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Preliminary analysis of motorcycle accidents: Short-term impacts of the running headlights campaign and regulation in Malaysia. Journal of Traffic Medicine. (1995) Vol 23, No.1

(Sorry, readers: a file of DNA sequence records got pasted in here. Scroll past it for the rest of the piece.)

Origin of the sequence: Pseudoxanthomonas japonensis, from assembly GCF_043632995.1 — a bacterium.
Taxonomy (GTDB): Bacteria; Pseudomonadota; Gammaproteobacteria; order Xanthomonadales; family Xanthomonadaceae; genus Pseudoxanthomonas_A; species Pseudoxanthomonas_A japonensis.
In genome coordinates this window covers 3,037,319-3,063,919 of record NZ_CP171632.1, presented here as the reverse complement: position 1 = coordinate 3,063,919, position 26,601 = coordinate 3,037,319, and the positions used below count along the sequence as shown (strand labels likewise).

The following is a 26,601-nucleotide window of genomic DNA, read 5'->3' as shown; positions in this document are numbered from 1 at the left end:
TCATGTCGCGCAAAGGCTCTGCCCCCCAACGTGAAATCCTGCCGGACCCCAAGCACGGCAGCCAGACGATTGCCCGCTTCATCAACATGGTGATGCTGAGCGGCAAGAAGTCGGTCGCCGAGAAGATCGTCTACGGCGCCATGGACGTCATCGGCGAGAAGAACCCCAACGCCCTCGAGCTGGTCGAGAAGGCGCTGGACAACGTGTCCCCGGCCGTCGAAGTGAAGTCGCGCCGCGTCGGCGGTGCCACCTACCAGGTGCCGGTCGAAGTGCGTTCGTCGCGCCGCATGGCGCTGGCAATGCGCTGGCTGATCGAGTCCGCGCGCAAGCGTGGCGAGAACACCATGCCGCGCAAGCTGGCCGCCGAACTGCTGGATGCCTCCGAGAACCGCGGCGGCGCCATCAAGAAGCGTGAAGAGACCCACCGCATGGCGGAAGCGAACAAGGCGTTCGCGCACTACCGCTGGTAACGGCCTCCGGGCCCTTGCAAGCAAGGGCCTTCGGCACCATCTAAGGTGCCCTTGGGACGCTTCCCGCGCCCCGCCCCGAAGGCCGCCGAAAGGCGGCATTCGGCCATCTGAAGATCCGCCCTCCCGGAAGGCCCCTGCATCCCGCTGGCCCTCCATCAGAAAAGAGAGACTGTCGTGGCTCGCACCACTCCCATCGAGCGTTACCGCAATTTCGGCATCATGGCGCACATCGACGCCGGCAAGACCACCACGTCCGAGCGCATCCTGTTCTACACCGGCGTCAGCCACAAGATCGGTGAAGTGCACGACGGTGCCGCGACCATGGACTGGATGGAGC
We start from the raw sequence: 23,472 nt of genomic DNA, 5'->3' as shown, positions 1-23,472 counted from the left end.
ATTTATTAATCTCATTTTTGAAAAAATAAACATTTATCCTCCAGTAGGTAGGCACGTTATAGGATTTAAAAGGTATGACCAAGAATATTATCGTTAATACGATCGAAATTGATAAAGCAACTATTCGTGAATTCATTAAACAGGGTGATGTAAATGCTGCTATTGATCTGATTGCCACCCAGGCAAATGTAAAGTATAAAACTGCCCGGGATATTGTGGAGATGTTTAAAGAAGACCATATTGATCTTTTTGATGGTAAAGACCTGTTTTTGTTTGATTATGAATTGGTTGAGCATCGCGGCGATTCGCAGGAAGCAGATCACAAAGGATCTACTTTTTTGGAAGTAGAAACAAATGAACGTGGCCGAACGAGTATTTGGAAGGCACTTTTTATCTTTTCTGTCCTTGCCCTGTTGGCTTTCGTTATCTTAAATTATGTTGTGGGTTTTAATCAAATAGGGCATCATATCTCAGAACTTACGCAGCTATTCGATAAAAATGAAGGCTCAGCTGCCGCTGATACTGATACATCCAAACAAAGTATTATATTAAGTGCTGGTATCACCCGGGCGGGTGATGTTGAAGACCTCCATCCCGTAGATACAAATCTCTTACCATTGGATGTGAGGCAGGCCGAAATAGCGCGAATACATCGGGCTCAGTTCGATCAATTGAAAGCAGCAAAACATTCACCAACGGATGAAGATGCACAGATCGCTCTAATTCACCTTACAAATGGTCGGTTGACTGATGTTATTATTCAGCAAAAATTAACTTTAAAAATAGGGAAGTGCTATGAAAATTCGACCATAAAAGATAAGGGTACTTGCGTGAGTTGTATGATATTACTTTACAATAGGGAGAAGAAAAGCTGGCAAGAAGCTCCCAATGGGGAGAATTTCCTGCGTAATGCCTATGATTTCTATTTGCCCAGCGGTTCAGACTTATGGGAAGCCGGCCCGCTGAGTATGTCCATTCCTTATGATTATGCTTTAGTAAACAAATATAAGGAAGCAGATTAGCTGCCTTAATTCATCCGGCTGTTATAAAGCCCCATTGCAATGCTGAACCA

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'3 TRANSPORT RESEARCH LABORATORY TITLE by Preliminary analysis of motorcycle accidents: short - term impacts of the running headlights campaign and regulation in Malaysia R S Radin Umar, G M Mackay and B L Hills Overseas Centre Transport Research Laboratory Crowthorne Berkshire United Kingdom $k &%1, -72 --  ( 1 1 1 ICSPJO[n --K _ C. W). ---- -- -- L....L._ - UMAR, R S, G M MACKAY and B L HILLS (1 995). Preliminary analysis of motorcycle accidents: Short-term impacts of the running headlights campaign and regulation in Malaysia. Journal of Traffic Medicine. (1995) Vol 23, No 1. JTraffic Med (1995) Vol 23, No 1 Preliminary Analysis of Motorcycle Accidents: Short-Term Impacts of the Running Headlights Campaign and Regulation in Malaysia R. S. RADIN UIMAR, G. M. MACKAY, B. L. HILLS Accident Research Unit, Universiti Pertanian Malaysia, Accident Research Centre, Birmingham University and Overseas Centre, Transport Research Laboratory. United Kingdom. Radin Umar RS, Mackay GM, Hills BL. Preliminary Analysis of Motorcycle Accidents: Short-Term Impacts of the Running Headlights Campaign and Regulation in Malaysia. J Traffic Med 1995;23:17-28. A preliminary investigation of motorcycle fatalities showed that riding a motorcycle is 17 times more dangerous than driving a passenger car. About 50 per cent of motorcycle accidents in this country occur at junctions and 38 per cent of the incidents involve other vehicles crossing motorcycle's paths. In most cases, motorcycles are found to be moving straight ahead. Daytime accidents constitute about 73 per cent of the motorcycle accidents and about two thirds of the riders involved in multiple accidents are on their right-of-way. Based on this analysis, improved motorcycle conspicuity was proposed, and a nation-wide "1running headlight" Campaign and Regulation were implemented in July and September, 1992, respectively. Detailed analysis on the impact of running the headlight campaign and regulation in the districts of Seremban and Shah Alamn revealed that there had been a sizeable drop (6.9%) in multiple vehicle-day time motorcycle accidents in the study areas. The percentage of riders switching on their lights increased sharply just after the campaign and remained at about 82 per cent by the end of 1992. Conspicuity-related accidents while motorcycles are going straight ahead or turning on the right of way, MSTOX, were found to have dropped significantly immediately after the campaign by about 22 per cent. Statistical tests done before and after the campaign confirmed that the running headlight Campaign and Regulation had a significant impact (p <0.005) in reducing MSTOX accidents in the study areas. Keywords: motorcycle accidents, injury index, colliding mechanisms, conspicuity-related accidents. conspicuity, running headlight, impacts I NTRO DU CTIO0N personal transport in Malaysia. About 60 per cent of the registered vehicles in this country are Motorcycles are one of the major modes of motorcycles and their proportions on the road 1 7 JTraffic Med (1995) Vol ?2- No. 1 Figure 1. Registered Motorised Two-Wheelers in Ma- laysia [Royal Malaysian Police] Y-a Figure 2. Motorisation and Death Rates (1987) [1] Indonesi. PflipplneS .M.1.0U. .U K Sing~oe P---rc~,o ~nod varies between 30 to 60 per cent, according to locations. The number of the motorized two-wheelers (motorcycles and scooters) registered has been increasing tremendously in past years with an average increase of about 12 per cent per year in the last 10 years as shown in Figure 1. Consequently, casualties among motor- cyclists form a large portion of the traffic injury problem (Figure 2) and are placed among the top [1] in comparison to other countries. This is primarily because the vehicle itself offers little protection to the riders and pillion passengers in the event of collision with other vehicles. Thus, research on motorcycle safety is essential so that appropriate measures can be taken to reduce the casualty and mortality rates among motorcyclists. This paper presents the analysis of motorcycle accidents and the impact of the recent `running headlight Campaign and Regulation" in the pilot project areas, Seremban and Shah Alam, Malaysia. HYPOTHESIS especially those involving riders travelling straight ahead on their right-of-way, can be used to test the hypothesis that the majority of motorcyclists are victims of traffic accidents because they are not seen by other road users. Improvement in their conspicuity may result in reducing their exposure to accidents. Consequently, detailed analyses of collision mechanisms involving motorcycles were studied and the impacts of the national Ride-Bright Campaign and Regulation were carried out. DATA COLLECTION AND ANALYSIS This study was based primarily on a specially created police accident form POL27(Pin 1/9 1). The form was designed for easier completion and fully compatible with a customised version of TRLs Microcomputer Accident Analysis Package. MAAP[2]. National accident data from the mainframe computer system at the Police Headquarters, Bukit Aman, were downloaded using a specially designed transcription program MALMAINF [3] for the overall analysis of the accident patterns, while the up-to-date Pilot Project data in the districts of Seremban and Shah Alamn [4] was used for the evaluation of the campaign and regulation. In both cases, special working files containing all motorcycle accidents were created separately for each data set for further analysis. Detailed collision types involving motorcycle accidents were reclassified and recoded based on sketch diagrams and written police descriptions available on the last page of the form. A total of 193 collision mechanisms dividing into 37 colliding groups were identified as summarised in Figure 3. The colliding group was classified according to the road geometry, vehicle manoeuvres and the riders' right way with the notations S to represent all Straight directions on the right-of-way. T for either Turning left or right on the right-of-way and X for crossing manoeuvre on losing the right-of-way. Collision types were also identified by the impact directions with notations F, B and D for the front, rear and side collisions, respectively. These recoded records were then manually updated into MAAP. The characteristics of motorcycle accidents, 18 Traffic Med (1995) Vo: .3, No 1 Figure 3. The 37 Collision Groups Defined for Motorcycle Accidents 1Colliding Metain EXn m rtCS Notation Cotliuir rg Hrr Si 5 -.5 4 I Motorcyclc Straightl P'edestrian Cros., Motor'cYcte Turn Pedestrian Cr,,ss Motorcycle Strai ght Pedestriali Obscured Motorcycle Straight. Pedestrian Miid dle of Roand Motorcycle Straight Pedestrian Walk Along Road Motorcycle Straight Pedestrian Walkc Opposite Direction Motorcycle Straight and Ilit Objects llotor-cyole Straight arid I-lit Aniaiols Motorcycle Straight arid Iit Froan back Motorcycle Turn aind lit. From Back Motorcycle Cross arid lIlt Front Back, Motorcycle Cross and Ihit Froin Front Miotorcycle Cross antd Ifit From Sidte M o o c y l T ..r . mod lilt Fromt Sidte 7W11 -pF- 7Tr7 -i n ;- LIF Ill l tr r c le T ur nci antI1 ttrt From Front I Motorcycle Srrgi Otcher tVehticles Cross Sudb Collrsoror Otol~orcpele .51iraighrt tO ther eli es C ro s, Fr.ont ColliSion Mooryce ira~r a -1r [ 7i1 MBOTtI MSOSI) h SOS F MIJOSII MEOSIJ MuSOEB MISOED MSORF MIC'rllP MtYOFF MYON11 MQ0TF` MS i H O 1. OYI hisoSI3 j b otor,, 3cle t kr c MOther StraiS tr i h S d -l e ( : o ll r s i u, t t Motorcycle strurigilt Otlier strurigltt lited-0i, Cillisroir tultot cycle lBlckrirg Other straightt Rear-End Coltriton, Motorcycle Park/Stop Other Straighrt Rear-End Col lision Motorcycle Straight Other Park/Stop Rear-End Collision Motorcycle Straightt Otlier Park, Side Cottisiorr Mrotorcycle Straight Otlier Revero Front Collisioni Motorcycle Yaw/Fall rind lit Pedentrian, mrotorcycle a /F l Off the Road Motorcycle Yaw/Fall On thre Rood Motorcycle Qiuctr at. Stop Line Other Turn Hit Froms Front Motorcycles Straighrt Other Yaw Head-On Cillisio.i llotorcycle V-n/F.11 Other Straight [tea rt- 0 % C ot, i i Motoorcycle Straight Straight Otlier Yaw Rear End Collision Mtot or.cycle a /F l Oth e r tr ig t Rear-End Clrrr Eon mpIC le -i(~ 71~, -TI.- -zILL_ £iti It-I-  a r .0. MEOTIB Mot~orcycle Park -- ~ ~~~~~Otilrer T ..rr. - I~~~~~~~~~~~-1 19 . . . .-. . . . Notation MCSP~x hMCTIPX MSPOI3 MSPMR LISPIVA MSPIVO td~liOJ MCSIIA MCSIIR MCTHIB MCXI4B 1ACKttF IICXHO 1ICT1I1) MCTI1F 11SOXI) R15OXIF ---~l -- 4-;J_ .,=i 7E7- .2---.e- . Z-;, ;c-- ~0  1 1 JTraffic Med (1995) Vol 23, No. 1 Table 1Injury Risk for Occupants of Motorised Vehicles in Malaysia Vehicle Injuries Vehicle Index (per 1000 vehicles) Relative Risk Type Fatal Serious Slight Involved Fatal Serious Slight Fatal Serious Slight Car 227 522 2057 63674 3.6 8.2 32.3 1.0 1.0 1.0 Van 100 187 541 11324 8.8 16.5 47.8 2.5 2.0 1.5 Motorcycle .1255 4153 8162 20810 60.3 199.6 392.2 16.9 24.3 12.1 lorry 109 169 520 13119 8.3 12.9 39.6 2.3 1.6 1.2 Bus 14 30 77 4837 2.9 6.2 1 5.9 0.8 0.8 0.5 R E S ULTS Injury Risk for Occupants of Motorised Vehicles in Malaysia The accidents and injuries involving motorised vehicles successfully downloaded from the mainframe computer throughout Malaysia in 1992 are shown in Table I. Motorcycle casualties constitute about 76 per cent (1 3,570 cases) of the total casualty injuries of motorised vehicles. This is followed by about 16 per cent (2806 injuries) passenger car casualties and about 5 per cent (828 cases) and 5 per cent (798 cases) for the passenger van and commercial vehicle casualties respectively. The relative risk of injuries for the occupants of different classes of vehicle involved in accidents were calculated from the ratio of the Figure 4. Collision Mechanisms With Motorcycles I KS i M F1. injury index per 1000 vehicles of a particular type of vehicle over the injury index of a passenger car. These confirmed further the fact that the chance of injury amongst the motorcyclists are much higher than other types of motorised vehicles. This is illustrated in the last column of Table I with the relative risk being 17 and 24 times greater than passenger cars for (i) motorcycle fatalities and (ii) serious injuries' respectively. This is followed by passenger vans and commercial lorries both with fatality indices of about 3 compared with passenger cars. Collision Mechanisms With M ot or c ycle s The severity of accidents against collision group as coded in Figure 3 is shown in Figure 4. Crossing accidents while motorcycles are travelling Er 20 JA L JTraffic Med (1995) Vol 23, No 1 Figure 5. Colliding Mechanismns and Casualty Injuries With Motorcycles Collision N mer of suahlies ~Mechanis Fatal Serious Sliqht Total 17 -91 208 - 316 1 2 4 7 0 2 5 7 4 9 15 28 0 8 19 27 0 0 1 1 6 8 21 35 5 8 19 32 30 100 205 335 2 15 34 51 9 55 111 175 1 4 61 90 165 14 79 137 230 1 15 31 47 0 3 5 8 31 211 460 702 5 25 20 50 5 34 81 120 0 23 50 73 4 29 85 118 44 90 123 257 12 102 200 314 1 0 3 4 4 19 22 45 0 5 1 4 19 2 6 7 15 1 4 2 7 37 47 89 173 10 1 5 35 60 0 4 4 8 2 9 10 21 5 20 18 43 2 1 3 6 0 2 4 6 1 0 2 3 0 0 0 0 0 0 0 0 269 1102 2137 3508 Number of Casualties 0 100 200 300 400 S00 600 U) 0 04r. MCspXMCTPXMS P0 1 MSPMR,MSP WA MSPWOMS H 0i McsHAMCSH B MCTIBMCXHBMCXHFMCXH D MCTHDMCTHFMSOXOMSOXFMSOXBMOOITBM50S0MsosPMSOSBMPOSBMOOPBOMS0MDMSORPFCY14PMYCOFFMY ONPRMOOTFM5OYFMYC00SFMOOYBMY OSBMPOTBMTOTDM5OT1B straight ahead and other vehicles cross their travelling paths (MSOXID) constitute about 22 per cent (699 cases) of accidents investigated. This is followed by about 12 per cent (367 cases) rear-end collisions with motorcycles [motorcycles moving straight ahead and struck from the back (MCSH B)]. Another 1 0 per cent (31 5 cases) of the accidents are rear-end collisions with other vehicles [motorcycle backing other straight (MB0SB13 and about 7 per cent (213 cases) is the pedestrian-motorcycle accidents while motor- cycles are moving. straight ahead (MCSPX). The analysis of the injuries to motorcyclists for the 37 collision groups is shown in Figure 5. Although the figures of casualties are generally higher than the number of accidents, the proportion of casualties according to the collision mechanisms are quite comparable to the proportion of accidents. Casualties resulted from crossing accidents while motorcycles are 21 700 800 MACTIPXMSPOBMVSPMVRIVSPWAMVSPWOMSHOJMCSHAMCSHBMCTHBMCXHBMVCXI-F'MVCXHIDMCTHDMCTHFMVSOXDIVSOXF'MVSOXMSOTBMSOSDMSOSFMSOSBMPOSBMSOPBMVSOPIDMSORFMVCYHPMYOFFMYONRMQOTF'MVSOYF'MYOSFMVSOYBMYOSB3MPOTBMVTOTI)MSOTBTOTAL 1 9 1 1 1 1 1 11in.9 1111 59 m in1 :, 1 " ;., 1 7 ER CH9112aJ1:1911m11 J1 Traffic Med (1995) Vol 23, No. 1 Table 11 Collision Group and Conspicuity-Related Accidents Collision Group with Motorcycles Priority Fatal Serious Slight Damage Total ConspicuityRelevant Motorcycles With Pedestrians and Other Vehicles 2502 Motorcycle Straight/turn other vehicles cross Motorcycles 38 254 421 238 951 Yes Motorcycle Straight/turn Pedestrians cross Motorcycles 22 100 133 6 261 Yes Motorcycle Straight/turn Struck from Back Motorcycles 28 85 179 129 421 No Motorcycle Cross Main Paths Others 30 156 196 94 476 No Motorcycle hit other vehicles from Back Others 12 105 154 122 393 No Single Motorcycle Accidents 431 Motorcycle yaw/skid/fall NA 46 69 1OS 63 283 No Motorcycle Hit Animal/Object NA 14 32 56 46 148 No Others NA 40 83 ill 64 298 NA Total 230 884 1355 762 3662 travelling straight ahead and other vehicles cross their travelling paths (MSOXID) still ranked the highest (701 cases) followed by rear-end casualties with motorcycles [motorcycles moving straight ahead and struck from the back (MCSH-B)] (335 cases) and the pedestrian casualties (316 cases). Conspicuity-Related Accidents To understand the collision characteristics further, the 37 collision groups were classified into two collision types known as 'motorcycle to pedestrians and other vehicles accidents', (MPVA) and 'single motorcycle accidents", SMA. These are shown in Table 11 and Figure 6. The former group was further classified into two categories known as `conspicuity-related' accidents and "non conspicuity-related` accidents. The `conspicuity- related accidents" consists of all accidents involving motorcycles moving straight or turning with the right of way when pedestrians and other vehicles cross their paths. The above classifications are necessary to differentiate between accident situations in which running headlights could have potentially improved safety and those in which they probably would have been irrelevant. 'Motorcycle with pedestrians and other vehicle" accidents, MPVA, constitute about 77 per cent of accidents investigated (2502 cases) while less than one quarter of the investigated Figure 6. Collision Groups With Motorcycles Mtooryck SWaitIUAw. Pd~i.- ~ (104%) Mot0~Y& tw.ibththa St-c± f-o B.dt (26.8%l) Motmqyd, SDr.igbft~we oh~ 'hid,.d ". (3&0%) Mo(omyd, bit ot5h- bi, fro B.,k I 57% Moto.cde cm'. Msin Pths (19tO%) 22 JTraflf Med (1995) Vol 23. No 1 accidents constitutes the single motorcycle accidents, SMA. A total of 951 cases (38 per cent) of the MPVA accidents occurred when motor- cycles were travelling straight or turning on their right-of-way and collided with other vehicles. An additional 261 cases (about 10 per cent) were motorcycle-pedestrian accidents and another 421 cases (17 per cent) involved rear-end collisions with motorcycles. Of the 2502 MPVA cases, a total of 1633 (about 65 per cent) involves motorcyclists who were on their right-of-way and colliding with either pedestrians or other vehicles. Out of those accidents, a total of 1212 (about 74 per cent) of motorcycles involved in the conspicuity-related accidents. It was noted also that one-third of the MPVA were the results of the direct riders' negligence crossing the paths of other vehicles or backing too close to the front vehicles in the rear-end situations. Daytime Running Headlight Campaign and Regulation There is a widespread belief that motorcycles are more difficult to detect in traffic than other motorised vehicles. Studies of individual collisions involving motorcycles [5], indicate that drivers who violate motorcyclists' right-of-way often claim not to have seen them before the collision ("looked but failed to see"). The conspicuity of motorcyclists has been of concern for many years Figure 7. Rate of Compliance for Daytime Running Headlight' 100 00'IE0 j 01 30 and has resulted in a number of `Running Headlights" campaigns in which motorcycle headlights are switched on in the daytime. These have been shown to reduce motorcycle collisions in selected countries 15,6.7,81. In view of the high proportion of motorcycles in Malaysia, it was anticipated that a campaign to improve the conspicuity of motorcycles would have a clearer impact than in developed countries when there is a smaller proportion of motor- cycles. Since the majority of the accidents occurred while motorcycles had the right-of-way and particularly while they were travelling straight ahead or turning, it can be concluded that in the majority of traffic accidents in which they are involved, motorcyclists tend to be the victims of errors made by other road users. With the above evidence that improving the conspicuity of motorcycles reduces accidents, a nation-wide "Daytime Running Headlight" campaign was proposed and this was launched in July 1992. This was followed by the compulsory use of headlights regulation in September 1992. Rate of Compliance for Running H ea d I ig9 ht s The percentage of motorcycles complying to the running headlights campaign during the day time in the districts of Seremban and Shah Alam is shown in Figure 7. Samples of at least 100 motor- cyclists, each at eight sampling points in Month. 23 0 J iroi fic Med (1 995) Vol 23, No. 1 Seremban and Shah Alam, were taken each month starting from June 1992. The percentage of motorcyclists riding with lights switched on increased sharply just after the campaign and by the end of 1992, it stood at 82 per cent. The proportion of all riders using their main beam or dipped light was consistently maintained at about 45 and 37 per cent, respectively, throug- hout the campaign and regulation periods. Multiple-Day and Night Accidents With Motorcycles The pattern of day and night time multiple accidents with motorcycles in Seremban and Shah Alam is as in Table Ill. The cumulative plot of accidents before and after the campaign and the respective projected mean on the basis of data six months before the campaign against time are shown in Figure 8. By comparing the predicted mean trend line with the actual cumulative number of the multiple-day time accidents, it can be seen that there is a distinct separation for the cumulative number of multiple-day accidents just after the campaign in July 1992. The upward or downward curvature of the cumulative plot indicates a corresponding short term trend and changes in slope indicate long term changes in the rate of occurrence of the accidents investigated [9]. In contrast, the number of all motorcycle accidents and multiple-niqht accidents lie close to the straight lines of corresponding cumulative means, implying that these types of accidents fluctuated very closely about a steady average over the same period. Table filt Multiple-Day and Night Time Accidents With Motorcycles Collision Types Jan Feb Mar Apr May Jun Jul Aug Sep Oct Nov Dec All Motorcycle Accidents 141 124 181 130 130 1 56 135 149 122 152 129 164 CumulativeAll Motorcycle Accidents 141 265 446 576 706 862 997 1146 1268 1420 1549 1713 Mean All Motorcycle Accidentsl141 285 428 572 716 860 1003 1147 1291 1434 1578 1722 Multiple-Day Accidents 102 82 121 89 92 104 82 93 79 94 91 110 CumulativeMultiple-Day Accidents 102 184 305 394 486 590 672 765 844 938 1029 1139 Mean Multiple-Day Accidents 102 200 299 397 495 594 692 790 889 987 1085 1184 Multiple-Night Accidents 1 7 16 28 1 1 1 5 20 23 22 13 21 17 26 CumulativeMultiple-Night Accidents 1 7 33 61 72 87 107 130 1 52 165 186 203 229 Mean Multiple-Night Accidents 1 7 35 53 70 88 106 124 142 160 177 195 213 Figure 8. Cumulative Plotof Multiple-Day and Night Time Motorcycle Accidents Against Month of Year - -- ~~~~~~~~~~ ~ ~~~~C~~~~kM-C,- i Month of the Y'car (1992) 24 Traffic Med (1995) Vol 23, i~u 1 Table IV Right of Way Accidents With Motorcycles Collision Types Jan Feb Mar Apr May Jun Jul Aug Sep Oct Nov Dec All Motorcycle Accidents 141 124 181 130 130 1 56 135 149 122 152 129 164 CumulativeAll Motorcycle Accidents 141 265 446 576 706 862 997 1146 1268 1420 1549 1713 Mean All Motorcycle Accidents 141 285 428 572 716 859 1003 1147 1290 1434 1578 1721 MSTOX Accidents 68 48 79 44 61 73 53 43 38 49 40 68 CumulativeMSTOX Accidents 68 116 195 239 300 373 426 469 507 556 596 664 Mean MSTOX Accidents 68 130 192 255 31 7 379 441 503 565 628 690 752 Other Types of Accidents 73 76 102 86 69 83 82 106 84 103 89 96 CumulativeOther Type of Accidents 73 149 251 337 406 489 571 677 761 864 953 1049 Mean Other Types Accidents 73 155 236 318 399 481 562 644 725 807 888 970 Figure 9. Cumulative Plot of MSTOX and OTHER Accidents Against Month of the Year E~~~~~~~~~~~~~~~~~~~~~~~~~~~~2 Conspicuity-Related Accidents (M STOX) Table IV and Figure 9 show the number and the cumulative plots of motorcycle accidents with respect to the riders' manoeuvres, collision types and the right-of-way respectively. The number of accidents involving motorcycles moving straight or turning when other vehicles or pedestrians cross their paths (MSTOX) dropped sharply with an overall drop of about 22 per cent (see Table V) six months before and after the campaign. A similar trend was also noticed on the cumulative plot. The clear downward diversion for the MSTOX accidents just after the campaign in July 1992, indicates the positive changes in the rate of occurrence of MSTOX accidents. Conversely, the number of other types of motor- cycle accidents were found to increase steadily after the campaign while the overall accidents lie close to the straight lines of corresponding cumulative means, inferring that the overall accidents fluctuated very closely about a steady average over the observation period. Since the number of multiple accidents while motorcycles are moving straight or turning on the right-of-way is decreasing and there has been an upward toll on the other types of collisions it can be deduced that the campaign and regulation resulted in a reduction to the MVSTOX accidents in the study areas. Bef ore a ndc Af ter Ana lysis5 The number of different types of motorcycle accidents and injuries six months before and after 25 JTraffic Med (1995) Vol 23, No. 1 Table V Before and After Analysis on Motorcycle Accidents Motorcycle Accidents Multiple-Day MSTOX Al Motorcycle injuries MSTOX All Before Period (January-June) 590 373 862 303 635 After Period (July-Decemnber) 549 291 851 239 676 Chi Square (df=l) 2.06 9.19 11.7 Probability p <0.2 p <0.005' p <0.001 the campaign and regulations are shown in Table V. The total motorcycle accidents and correspond- ing injuries within the same areas are also presented for the control data. Based on the Chi Square values, it can be concluded that there has been a significant effect on the reduction on mo- torcycle accidents and injuries involving MSTOX (motorcycles moving straight or turning and other vehicles or pedestrians crossing their paths). The computed Chi Square values for accidents and injuries for one degree of freedom are 9.19 (p <0.05) and 11.7 (p <0.001) respectively. The drop in multiple-day time accidents however was only indicative (p <0.2) at 0.2 level of significance. DIS 5C U SSIO0N It was anticipated that the running lights campaign for motorcycles could only improve multiple vehicle. accidents with motorcycles. No improvement was expected in the multiple-night time accidents since almost all motorcycles are using their headlights for the night riding. The biggest impact expected in this exercise however, was the change in the right-of-way accidents involving motorcycles. This is because about two thirds of multiple motorcycle accidents occurred while the motorcyclists had the right-of-way and collided with either pedestrians or other vehicles. The time series analysis showed a sizeable drop in the number of multiple-day. accidents with motorcycles (6.9%), comparing six months before and after the campaign. Nationally, this will result of saving about 13,177 motorcycle accidents in 1992. This reduction is indicated by the downward diversion of the cumulative curve. On the other hand, the number of night-time and overall accidents lies very close to the mean values of the computed accidents over the same period of observation. These results support the conclusion that the campaign and regulation reduced multiple motorcycle accidents during the day time. The biggest impact anticipated from this campaign and regulation was the reduction of conspicuity-related accidents, MSTOX. The over- all drop for this type of collision six months be- fore and after the campaign and regulation was about 22 per cent. Since the number of multiple accidents while motorcycles are moving straight or turning on the right-of-way is decreasing, while there has been a continuing upward trend of other types of collisions, it can be concluded that the camnpaign and regulation must have given a significant reduction to the motorcycle accidents in the study areas. This conclusion is further supported by the 'before' and 'after' analyses which showed highly significant reduction for MSTOX accidents. Although there has been some drop in the multiple vehicle-day time accidents it is still not conclusive that the campaign and regulation have changed these particular types of accidents, significantly. However, at 0.005 level of significance, it is certain that the reduction in the multiple accidents and the associated injuries, particularly for motorcycles travelling straight ahead or turning on the right--of-way and other vehicles or pedestrians crossing their travelling paths, does not occur by chance. Therefore, it is concluded that the "running headlight" campaign and regulation has been successful in improving motorcycle safety in this country. 26 Campaign & Regulation Traffic Med (1995) Vol 23. No 1 Whilst an overall benefit was predicted, it can also be anticipated that the campaign and regulation might reduce the safety of those remaining motorcyclists who continue to travel without their lights on. Pedestrians and drivers of other vehicles who become used to the running headlights may not be expecting motorcyclists travelling without their lights on. This could result in a higher risk of accident for those motorcycles not complying with the regulation. Motorcycles without their lights could be due to riders forgetting or choose not to switch on their lights or to faulty lighting systems or blown bulbs. To overcome these problems, it is recom- mended that passive measures, such as the use of headlights which automatically turn on when the engine is started, be made available by the manufacturers. A panel indicator to indicate any failure of lighting system and spare bulb facility should be considered for the future motorcycle design. In addition, riders should be encouraged to use their high beams during the daytime and should be informed about the advantages of this. Police enforcement should also be carried out regularly to improve further the rate of compli- ance. CONCLUSIONS The following conclusions can be drawn: i.Casualties among motorcyclists form the largest part of road traffic casualties in Malaysia. The rate for motorcycle fatalities was found to be 17 times higher than for passenger cars. Serious attention to this group is thus strongly justified. ii. Crossing accidents while motorcycles are travellings traight ahead and other vehicles cross their travelling paths (MSOXD) constitute the highest type of collision mechanisms investigated. Further grouping based on the riders' right-of-way revealed that about two thirds of motorcyclists involved in multiple accidents were on their right-of-way and their travelling paths were intercepted by other vehicles and pedestrians. Since the majority of the accidents happened while motorcyclists were following their right-of-way, it can be concluded that the majority of these motorcyclists are the victims of the situations and additional attention to this problem is required. ii.Detailed evaluation of the campaign and regulation revealed that there has been a decreasing trend on multiple- day time accidents in the study areas. A larger drop was found for multiple motorcycle accidents in which motorcycles are moving straight or turning with right-of- way, MSTOX. Although the statistical analysis of the multiple vehicle-daytime accidents is only indicative, a highly significant (p <0.005) reduction in MSTOX accidents was found and it is concluded that daylight use of headlights should be encouraged as one of the best ways to improve motorcycling safety in Malaysia. In view of the increasing number in motorcycles in developing cities, it is proposed that these positive findings be seriously taken into conside- ration in drawing up low-cost countermeasures to reduce motorcycle accidents and injuries in the developing countries. REFERENCES 1. Aminuddin A, Radin Umar RS. Analysis of Traffic Accidents in Malaysia. In: Proceedings of the National Road Safety Seminar, Kuala lumpur, 1991:1-144 to 1-1 54. 2. Radin Umar RS, Baguley C.J. The Prioritisation, Identification and Analysis of Accident Blackspot in Malaysia. Journal of Road Engineering Association for Asia and Australasia REAAA. 1994. 3. Baguley CJI. 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Received Revised Accepted September 14, 1993 May 15. 1994 September 5. 1994 Correspondence Dr. G. M. Mackay Accident Research Centre School of Manufacturing and Mechanical Engineering University of Birmingham Edgbaston, Birmingham B1S 2TT England 28